Posted in Down syndrome, Down Syndrome Awareness, Dual Diagnosis Down syndrome and autism

Blog #233~Down Syndrome Awareness Month

October is Down Syndrome Awareness Month. My son, Nick is 26 years old and has a dual diagnosis of Down syndrome and autism (DS-ASD). As a parent, writer and advocate, I strive to educate others to better understand more about Down syndrome and autism. Down syndrome awareness is about promoting understanding, acceptance and inclusion of all individuals with Down syndrome.

FACTS about Down syndrome from National Down Syndrome Society (NDSS):

*Down syndrome occurs when an individual has a full or partial extra copy of chromosome 21. This additional genetic material alters the course of development and causes the characteristics associated with Down syndrome.

*There are three types of Down syndrome: trisomy 21 (nondisjunction) accounts for 95 percent of cases, translocation accounts for about 4 percent and mosaicism accounts for about 1 percent.

*Down syndrome is the most commonly occurring chromosomal condition. One in every 691 babies in the United States is born with Down syndrome.

*There are more than 400,000 people living with Down syndrome in the United States.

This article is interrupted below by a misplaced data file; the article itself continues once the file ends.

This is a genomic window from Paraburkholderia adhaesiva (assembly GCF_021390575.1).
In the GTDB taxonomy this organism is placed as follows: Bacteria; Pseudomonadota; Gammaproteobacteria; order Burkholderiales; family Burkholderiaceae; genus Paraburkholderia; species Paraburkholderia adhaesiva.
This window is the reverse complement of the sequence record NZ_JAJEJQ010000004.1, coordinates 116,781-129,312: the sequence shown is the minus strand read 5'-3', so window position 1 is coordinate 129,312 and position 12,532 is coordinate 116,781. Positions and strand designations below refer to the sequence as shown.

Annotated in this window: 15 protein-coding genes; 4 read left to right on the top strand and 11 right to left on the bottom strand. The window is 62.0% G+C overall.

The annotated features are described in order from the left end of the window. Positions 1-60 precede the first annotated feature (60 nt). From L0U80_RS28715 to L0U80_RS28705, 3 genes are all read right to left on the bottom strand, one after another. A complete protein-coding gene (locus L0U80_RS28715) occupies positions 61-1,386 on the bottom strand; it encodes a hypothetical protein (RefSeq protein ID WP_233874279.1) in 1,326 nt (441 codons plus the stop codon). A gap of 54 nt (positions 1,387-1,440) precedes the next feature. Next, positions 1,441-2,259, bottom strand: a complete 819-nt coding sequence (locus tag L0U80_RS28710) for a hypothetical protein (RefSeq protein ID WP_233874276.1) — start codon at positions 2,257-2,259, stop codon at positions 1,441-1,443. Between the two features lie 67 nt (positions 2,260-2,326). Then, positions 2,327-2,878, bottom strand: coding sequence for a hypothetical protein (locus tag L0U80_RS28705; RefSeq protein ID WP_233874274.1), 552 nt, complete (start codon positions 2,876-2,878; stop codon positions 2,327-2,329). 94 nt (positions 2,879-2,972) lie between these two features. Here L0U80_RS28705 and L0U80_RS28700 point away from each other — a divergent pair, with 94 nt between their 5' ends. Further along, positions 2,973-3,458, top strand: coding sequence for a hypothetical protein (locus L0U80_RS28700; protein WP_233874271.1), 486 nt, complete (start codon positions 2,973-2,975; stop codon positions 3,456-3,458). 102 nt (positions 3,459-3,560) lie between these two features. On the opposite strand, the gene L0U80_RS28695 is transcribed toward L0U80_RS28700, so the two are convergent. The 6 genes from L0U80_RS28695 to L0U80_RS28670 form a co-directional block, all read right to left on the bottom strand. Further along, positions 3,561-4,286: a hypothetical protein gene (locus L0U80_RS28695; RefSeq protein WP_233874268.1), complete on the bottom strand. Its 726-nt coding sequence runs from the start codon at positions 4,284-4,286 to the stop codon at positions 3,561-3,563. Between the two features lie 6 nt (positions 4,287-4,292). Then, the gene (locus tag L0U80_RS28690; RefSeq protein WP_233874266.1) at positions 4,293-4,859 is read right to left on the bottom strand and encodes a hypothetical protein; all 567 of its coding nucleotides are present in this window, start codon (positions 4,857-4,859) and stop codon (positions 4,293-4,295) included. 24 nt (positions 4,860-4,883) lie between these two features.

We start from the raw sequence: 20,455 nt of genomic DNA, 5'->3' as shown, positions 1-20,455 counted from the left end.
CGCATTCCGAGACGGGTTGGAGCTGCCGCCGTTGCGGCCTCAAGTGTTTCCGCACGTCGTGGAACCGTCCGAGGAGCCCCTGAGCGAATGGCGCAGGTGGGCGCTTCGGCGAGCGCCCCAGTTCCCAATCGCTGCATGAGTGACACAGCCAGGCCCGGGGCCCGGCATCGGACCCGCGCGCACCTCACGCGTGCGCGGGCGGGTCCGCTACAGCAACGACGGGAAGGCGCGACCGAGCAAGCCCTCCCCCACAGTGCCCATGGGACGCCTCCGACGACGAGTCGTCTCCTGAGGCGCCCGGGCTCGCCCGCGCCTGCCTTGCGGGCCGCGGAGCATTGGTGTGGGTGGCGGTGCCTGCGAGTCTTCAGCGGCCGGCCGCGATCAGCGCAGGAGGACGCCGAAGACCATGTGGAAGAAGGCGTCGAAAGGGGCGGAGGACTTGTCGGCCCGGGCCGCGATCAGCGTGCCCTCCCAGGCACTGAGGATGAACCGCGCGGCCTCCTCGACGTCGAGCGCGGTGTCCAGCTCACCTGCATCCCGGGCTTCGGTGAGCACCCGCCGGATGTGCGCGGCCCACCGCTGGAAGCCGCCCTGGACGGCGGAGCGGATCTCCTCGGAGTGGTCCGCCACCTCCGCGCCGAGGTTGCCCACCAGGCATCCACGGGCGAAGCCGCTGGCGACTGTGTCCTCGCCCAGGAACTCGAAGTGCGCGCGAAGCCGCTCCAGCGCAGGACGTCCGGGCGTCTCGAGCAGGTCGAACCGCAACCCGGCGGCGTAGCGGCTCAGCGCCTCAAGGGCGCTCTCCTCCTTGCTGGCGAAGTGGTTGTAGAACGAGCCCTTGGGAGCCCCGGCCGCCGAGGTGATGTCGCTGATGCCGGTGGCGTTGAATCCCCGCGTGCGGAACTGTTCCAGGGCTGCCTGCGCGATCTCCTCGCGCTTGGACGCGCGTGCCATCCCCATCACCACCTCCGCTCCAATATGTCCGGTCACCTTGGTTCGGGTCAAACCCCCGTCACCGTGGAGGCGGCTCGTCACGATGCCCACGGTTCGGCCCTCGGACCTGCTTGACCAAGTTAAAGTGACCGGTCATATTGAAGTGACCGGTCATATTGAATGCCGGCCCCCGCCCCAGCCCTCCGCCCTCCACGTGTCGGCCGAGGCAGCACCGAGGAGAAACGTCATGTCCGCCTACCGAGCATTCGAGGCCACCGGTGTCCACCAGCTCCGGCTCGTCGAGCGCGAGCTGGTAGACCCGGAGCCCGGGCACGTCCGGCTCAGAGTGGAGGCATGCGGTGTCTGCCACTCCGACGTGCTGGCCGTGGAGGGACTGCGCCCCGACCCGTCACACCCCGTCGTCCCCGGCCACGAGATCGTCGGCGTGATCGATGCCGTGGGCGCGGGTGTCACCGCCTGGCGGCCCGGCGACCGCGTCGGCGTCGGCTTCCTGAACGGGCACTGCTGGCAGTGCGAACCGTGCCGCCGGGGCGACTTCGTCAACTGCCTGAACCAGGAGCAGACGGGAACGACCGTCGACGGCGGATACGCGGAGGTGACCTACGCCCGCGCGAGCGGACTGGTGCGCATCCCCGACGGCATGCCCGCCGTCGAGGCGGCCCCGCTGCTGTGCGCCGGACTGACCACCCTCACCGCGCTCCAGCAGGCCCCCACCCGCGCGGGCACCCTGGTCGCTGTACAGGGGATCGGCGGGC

*Down syndrome occurs in people of all races and economic levels.

*The incidence of births of children with Down syndrome increases with the age of the mother. But due to higher fertility rates in younger women, 80 percent of children with Down syndrome are born to women younger than 35.

*People with Down syndrome have an increased risk for certain medical conditions such as congenital heart defects, respiratory and hearing problems, Alzheimer’s disease, childhood leukemia and thyroid conditions. Many of these conditions are now treatable, so most people with Down syndrome lead healthy lives.

*A few of the common physical traits of Down syndrome are low muscle tone, small stature, an upward slant to the eyes and a single deep crease across the center of the palm. Every person with Down syndrome is a unique individual and may possess these characteristics to different degrees or not at all.

*Life expectancy for people with Down syndrome has increased dramatically in recent decades — from 25 years old in 1983 to 60 years old today.

*People with Down syndrome attend school, work and participate in decisions that affect them, and contribute to society in many wonderful ways.

*All people with Down syndrome experience cognitive delays, but the effect is usually mild to moderate and is not indicative of the many strengths and talents that each individual possesses.

*Quality educational programs, a stimulating home environment, good health care and positive support from family, friends and the community enable people with Down syndrome to develop their full potential and lead fulfilling lives.

More information @ http://www.ndss.org/Down-Syndrome/What-Is-Down-Syndrome/

Here are a few simple ways to promote Down syndrome awareness:

*Post information and stories about individuals with Down syndrome on your social media platforms.